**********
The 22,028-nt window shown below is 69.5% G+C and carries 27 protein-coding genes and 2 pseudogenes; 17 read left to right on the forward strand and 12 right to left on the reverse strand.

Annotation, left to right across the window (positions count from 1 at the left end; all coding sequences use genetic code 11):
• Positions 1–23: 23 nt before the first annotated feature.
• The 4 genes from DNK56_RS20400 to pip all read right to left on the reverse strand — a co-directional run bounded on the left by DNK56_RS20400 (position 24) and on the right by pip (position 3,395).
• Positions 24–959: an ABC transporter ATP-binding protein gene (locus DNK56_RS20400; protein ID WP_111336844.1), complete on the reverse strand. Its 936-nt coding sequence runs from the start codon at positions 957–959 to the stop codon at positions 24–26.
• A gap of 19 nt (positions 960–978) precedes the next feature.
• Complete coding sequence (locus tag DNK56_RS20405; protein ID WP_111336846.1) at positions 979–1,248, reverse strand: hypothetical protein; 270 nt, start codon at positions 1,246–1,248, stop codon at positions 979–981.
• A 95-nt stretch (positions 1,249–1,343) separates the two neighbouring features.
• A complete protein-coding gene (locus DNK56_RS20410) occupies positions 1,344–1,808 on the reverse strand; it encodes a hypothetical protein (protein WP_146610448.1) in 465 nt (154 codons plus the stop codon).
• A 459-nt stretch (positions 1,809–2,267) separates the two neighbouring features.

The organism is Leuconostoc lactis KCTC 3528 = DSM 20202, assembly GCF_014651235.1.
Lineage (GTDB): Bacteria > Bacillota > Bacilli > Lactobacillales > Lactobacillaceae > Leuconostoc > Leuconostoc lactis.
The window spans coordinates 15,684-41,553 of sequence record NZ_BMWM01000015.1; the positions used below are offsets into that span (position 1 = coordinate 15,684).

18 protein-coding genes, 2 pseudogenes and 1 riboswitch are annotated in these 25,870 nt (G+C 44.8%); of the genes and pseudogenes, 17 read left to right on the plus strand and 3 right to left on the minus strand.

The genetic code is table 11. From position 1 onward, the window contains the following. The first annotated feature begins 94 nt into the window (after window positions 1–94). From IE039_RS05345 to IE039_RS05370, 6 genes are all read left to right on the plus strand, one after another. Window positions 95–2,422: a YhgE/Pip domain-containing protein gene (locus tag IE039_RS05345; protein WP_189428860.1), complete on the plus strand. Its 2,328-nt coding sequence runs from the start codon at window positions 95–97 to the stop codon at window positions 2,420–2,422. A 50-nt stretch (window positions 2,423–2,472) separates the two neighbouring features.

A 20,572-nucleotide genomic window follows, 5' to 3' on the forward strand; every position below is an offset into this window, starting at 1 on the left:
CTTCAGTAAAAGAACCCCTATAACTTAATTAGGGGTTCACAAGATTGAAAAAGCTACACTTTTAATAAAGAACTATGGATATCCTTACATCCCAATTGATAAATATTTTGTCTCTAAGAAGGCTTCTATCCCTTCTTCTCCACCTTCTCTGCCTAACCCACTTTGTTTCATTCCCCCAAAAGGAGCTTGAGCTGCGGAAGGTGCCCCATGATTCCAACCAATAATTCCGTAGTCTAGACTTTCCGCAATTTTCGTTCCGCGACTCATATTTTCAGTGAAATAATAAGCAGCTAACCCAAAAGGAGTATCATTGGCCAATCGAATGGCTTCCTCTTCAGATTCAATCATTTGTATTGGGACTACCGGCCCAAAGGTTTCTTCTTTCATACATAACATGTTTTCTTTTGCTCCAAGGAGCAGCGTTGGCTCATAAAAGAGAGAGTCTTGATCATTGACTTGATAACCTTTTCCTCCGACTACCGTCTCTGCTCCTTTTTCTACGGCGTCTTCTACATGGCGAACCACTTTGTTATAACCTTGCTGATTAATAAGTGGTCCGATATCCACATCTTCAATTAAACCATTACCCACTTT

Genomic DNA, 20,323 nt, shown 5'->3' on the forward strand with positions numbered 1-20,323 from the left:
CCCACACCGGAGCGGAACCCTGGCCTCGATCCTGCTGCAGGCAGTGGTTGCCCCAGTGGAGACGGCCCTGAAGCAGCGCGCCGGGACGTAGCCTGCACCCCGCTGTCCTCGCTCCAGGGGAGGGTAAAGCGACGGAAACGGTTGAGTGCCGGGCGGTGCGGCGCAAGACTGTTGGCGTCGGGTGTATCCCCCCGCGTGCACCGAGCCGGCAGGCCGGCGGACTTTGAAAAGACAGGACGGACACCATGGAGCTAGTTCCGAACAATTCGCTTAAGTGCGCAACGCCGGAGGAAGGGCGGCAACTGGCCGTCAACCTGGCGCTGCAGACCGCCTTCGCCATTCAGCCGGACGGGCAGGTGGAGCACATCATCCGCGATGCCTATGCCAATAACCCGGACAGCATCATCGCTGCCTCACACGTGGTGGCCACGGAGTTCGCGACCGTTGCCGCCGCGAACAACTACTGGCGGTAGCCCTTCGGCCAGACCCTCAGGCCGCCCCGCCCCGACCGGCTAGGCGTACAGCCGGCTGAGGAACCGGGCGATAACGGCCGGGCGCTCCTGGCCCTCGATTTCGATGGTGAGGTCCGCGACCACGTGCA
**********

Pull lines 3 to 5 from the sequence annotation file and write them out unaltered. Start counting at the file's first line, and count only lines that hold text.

• Positions 1–23: 23 nt before the first annotated feature.
• The 4 genes from DNK56_RS20400 to pip all read right to left on the reverse strand — a co-directional run bounded on the left by DNK56_RS20400 (position 24) and on the right by pip (position 3,395).
• Positions 24–959: an ABC transporter ATP-binding protein gene (locus DNK56_RS20400; protein ID WP_111336844.1), complete on the reverse strand. Its 936-nt coding sequence runs from the start codon at positions 957–959 to the stop codon at positions 24–26.